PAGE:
Autodesk Gallery at One Market in San Francisco: Empowering rural communities Exhibit

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The Autodesk Gallery at One Market in San Francisco celebrates design — the process of taking a great idea and turning it into a reality. ``With about 60 different exhibits regularly on display that showcase the innovative work of Autodesk customers, the gallery illustrates the role technology plays in great design and engineering. Autodesk Gallery Ambassadors conduct gallery tours as a sideline to their day jobs. The tours provide employees with opportunities to practice public speaking in front of small groups.

With regard to the Empowering rural communities exhibit:


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Approximately 1.2 billion people around the world — many in rural areas — are living without electricity. That's 17% of the global population who lack a basic, reliable source of power for things like lighting, heating, and cooking. But one company is working to bring clean energy to remote parts of the world by plugging into natural resources.

German-based Smart Hydro Power has developed micro-hydro power plants that produce electricity using power generated from the natural flow of water. The system consists of a gearless turbine designed to sit in a river or canal and features debris protectors and a patented anchoring system.

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The plants don't require the development of new infrastructures (such as dams) or additional power supply (such as a diesel generator) and don't interrupt the flow of water, so they're also economically and environmentally conscious (environment is not polluted with carbon dioxide emissions).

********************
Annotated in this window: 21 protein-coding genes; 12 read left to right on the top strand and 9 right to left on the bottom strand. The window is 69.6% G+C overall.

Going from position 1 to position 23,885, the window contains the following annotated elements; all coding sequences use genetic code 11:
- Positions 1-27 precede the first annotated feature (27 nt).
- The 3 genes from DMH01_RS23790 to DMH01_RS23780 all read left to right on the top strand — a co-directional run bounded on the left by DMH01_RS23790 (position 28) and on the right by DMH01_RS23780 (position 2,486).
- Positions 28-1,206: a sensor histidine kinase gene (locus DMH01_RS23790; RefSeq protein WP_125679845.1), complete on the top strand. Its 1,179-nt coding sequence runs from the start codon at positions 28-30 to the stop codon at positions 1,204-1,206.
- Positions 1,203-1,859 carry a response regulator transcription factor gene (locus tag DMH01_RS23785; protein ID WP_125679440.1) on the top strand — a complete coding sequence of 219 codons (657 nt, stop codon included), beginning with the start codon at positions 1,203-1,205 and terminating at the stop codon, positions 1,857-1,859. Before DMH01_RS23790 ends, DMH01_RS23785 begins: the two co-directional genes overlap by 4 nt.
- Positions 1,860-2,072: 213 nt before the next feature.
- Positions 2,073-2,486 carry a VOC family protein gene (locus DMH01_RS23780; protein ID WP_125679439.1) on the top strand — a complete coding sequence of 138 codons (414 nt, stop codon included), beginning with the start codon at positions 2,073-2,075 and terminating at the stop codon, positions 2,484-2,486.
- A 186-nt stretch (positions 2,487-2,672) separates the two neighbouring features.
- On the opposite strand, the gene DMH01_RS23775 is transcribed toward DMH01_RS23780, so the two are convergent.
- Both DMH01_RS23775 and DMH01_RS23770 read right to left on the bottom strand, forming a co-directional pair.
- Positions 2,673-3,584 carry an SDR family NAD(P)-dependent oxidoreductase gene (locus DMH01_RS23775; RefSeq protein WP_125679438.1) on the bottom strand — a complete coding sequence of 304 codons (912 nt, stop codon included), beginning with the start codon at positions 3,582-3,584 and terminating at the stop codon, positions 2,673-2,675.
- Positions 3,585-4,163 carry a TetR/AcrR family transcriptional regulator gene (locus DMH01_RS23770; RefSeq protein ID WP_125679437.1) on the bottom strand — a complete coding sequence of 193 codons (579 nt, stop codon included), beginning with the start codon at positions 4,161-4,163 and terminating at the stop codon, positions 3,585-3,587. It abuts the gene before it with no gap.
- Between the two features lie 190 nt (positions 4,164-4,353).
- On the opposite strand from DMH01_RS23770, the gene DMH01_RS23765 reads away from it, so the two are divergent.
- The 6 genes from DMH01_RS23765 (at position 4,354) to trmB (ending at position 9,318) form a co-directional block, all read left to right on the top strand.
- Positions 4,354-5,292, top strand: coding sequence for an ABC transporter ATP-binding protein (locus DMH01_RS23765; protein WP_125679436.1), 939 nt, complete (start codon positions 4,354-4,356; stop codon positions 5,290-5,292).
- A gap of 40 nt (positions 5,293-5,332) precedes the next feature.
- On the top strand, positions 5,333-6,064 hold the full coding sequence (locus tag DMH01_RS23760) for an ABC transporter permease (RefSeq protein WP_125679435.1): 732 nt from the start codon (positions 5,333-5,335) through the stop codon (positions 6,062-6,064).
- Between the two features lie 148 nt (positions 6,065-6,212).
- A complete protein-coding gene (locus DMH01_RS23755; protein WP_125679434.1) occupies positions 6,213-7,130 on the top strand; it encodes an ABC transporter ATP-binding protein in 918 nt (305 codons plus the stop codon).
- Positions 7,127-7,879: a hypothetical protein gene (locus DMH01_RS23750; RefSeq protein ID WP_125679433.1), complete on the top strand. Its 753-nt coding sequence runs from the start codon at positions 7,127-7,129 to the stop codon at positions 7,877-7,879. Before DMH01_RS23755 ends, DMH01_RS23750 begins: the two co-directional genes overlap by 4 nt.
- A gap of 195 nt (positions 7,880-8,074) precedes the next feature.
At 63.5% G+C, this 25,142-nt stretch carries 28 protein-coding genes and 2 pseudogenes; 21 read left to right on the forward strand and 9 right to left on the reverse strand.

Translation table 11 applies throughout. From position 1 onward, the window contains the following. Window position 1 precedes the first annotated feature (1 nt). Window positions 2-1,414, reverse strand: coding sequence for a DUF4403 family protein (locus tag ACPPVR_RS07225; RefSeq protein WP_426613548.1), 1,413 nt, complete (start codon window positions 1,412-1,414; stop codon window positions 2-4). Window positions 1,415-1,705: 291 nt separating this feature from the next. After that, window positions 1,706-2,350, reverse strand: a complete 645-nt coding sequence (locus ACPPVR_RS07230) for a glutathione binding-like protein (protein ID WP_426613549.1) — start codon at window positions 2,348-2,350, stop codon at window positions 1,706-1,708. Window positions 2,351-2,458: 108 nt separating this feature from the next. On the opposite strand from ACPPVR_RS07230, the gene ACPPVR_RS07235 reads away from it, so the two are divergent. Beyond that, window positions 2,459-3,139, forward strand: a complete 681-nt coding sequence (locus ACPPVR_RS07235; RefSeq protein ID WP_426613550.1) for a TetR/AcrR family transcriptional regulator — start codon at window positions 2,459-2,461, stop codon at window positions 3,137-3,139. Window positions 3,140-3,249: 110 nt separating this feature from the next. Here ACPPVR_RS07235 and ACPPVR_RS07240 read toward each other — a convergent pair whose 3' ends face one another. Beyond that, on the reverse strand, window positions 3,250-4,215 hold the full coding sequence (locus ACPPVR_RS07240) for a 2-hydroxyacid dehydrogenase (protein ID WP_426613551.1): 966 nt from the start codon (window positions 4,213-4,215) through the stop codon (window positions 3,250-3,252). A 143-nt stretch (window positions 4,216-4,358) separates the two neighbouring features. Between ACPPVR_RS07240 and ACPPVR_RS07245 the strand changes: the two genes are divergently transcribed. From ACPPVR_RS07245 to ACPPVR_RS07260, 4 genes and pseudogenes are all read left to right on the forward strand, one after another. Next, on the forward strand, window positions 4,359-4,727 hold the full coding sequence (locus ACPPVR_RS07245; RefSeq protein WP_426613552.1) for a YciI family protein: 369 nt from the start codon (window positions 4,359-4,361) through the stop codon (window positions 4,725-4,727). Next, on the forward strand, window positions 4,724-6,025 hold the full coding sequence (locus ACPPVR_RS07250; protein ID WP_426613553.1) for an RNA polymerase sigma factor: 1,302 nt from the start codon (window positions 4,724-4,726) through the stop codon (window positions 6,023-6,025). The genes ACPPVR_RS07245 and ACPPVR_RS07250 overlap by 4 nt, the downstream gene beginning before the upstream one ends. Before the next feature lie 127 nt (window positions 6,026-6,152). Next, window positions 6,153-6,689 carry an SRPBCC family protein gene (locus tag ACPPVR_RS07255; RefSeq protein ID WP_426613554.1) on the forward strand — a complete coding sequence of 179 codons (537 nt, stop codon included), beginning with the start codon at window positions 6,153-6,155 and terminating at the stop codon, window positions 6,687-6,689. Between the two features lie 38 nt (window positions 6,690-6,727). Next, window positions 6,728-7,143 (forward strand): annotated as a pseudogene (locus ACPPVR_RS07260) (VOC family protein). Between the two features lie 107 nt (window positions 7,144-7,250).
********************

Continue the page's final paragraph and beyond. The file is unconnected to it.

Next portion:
Smart Hydro Power is part of the Autodesk Entrepreneur Impact Program. This program supports clean technology innovators with design and engineering software to help accelerate their development of solutions to environmental challenges. What makes Smart Hydro Power unique is that their micro-hydro power plants use kinetic energy from water to produce electrical energy and are constructed so that they don't require any maintenance and can be operated by laymen.

Smart Hydro's design team pushed the boundaries of how traditional turbines look and function to create three new versions that are appropriate for different conditions around the world.

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Using 3D design and simulation software, Smart Hydro Power created a digital prototype of its micro-hydro power plant and viewed how the different components of the turbine interacted before proceeding to construction. This gave them the opportunity to fix any design flaws and also enabled the small team of eight to bring its product to market faster. Early tests were not without problems, as the team found rising water levels could wash away the turbine, but Smart Hydro Power used the experience and digital design tools to improve subsequent versions.

The turbine consists of a three-bladed rotor, a five-kilowatt generator, a float, and a three-part diffuser that protects the generator and increases water velocity as water passes through.

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Smart Hydro Power used computational fluid dynamics (CFD) software to run performance analysis — examining, for example, how water moves in and around the turbine and how it interacts with different materials — before installation.

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Learning from the simulation minimized costly mistakes and helped ensure a smooth installation process.

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The micro-hydro power plant only weighs 360 kilograms (794 pounds) total and can be easily transported.

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It can even be carried by eight people.

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The first system was installed in Peru in 2011, but today, Smart Hydro Power turbines can be found in 40 locations around the world such as other sites in South America, Indonesia, India, Italy, Nigeria, and Germany. The micro-hydro power plant developed by Karl Kolmsee and his team is particularly attractive to those regions that are located far from populated centers and extended power networks.

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Thanks to the Autodesk Gallery team for the descriptive text for this blog post.

The Autodesk Gallery in San Francisco is open to the public on Mondays, Wednesdays, and Fridays from 10:00 am to 5:00 pm. There is a guided tour on Wednesdays at 12:30 pm and a self-guided audio tour available anytime. Admission is free. Visit us.

Electricity is alive in the lab.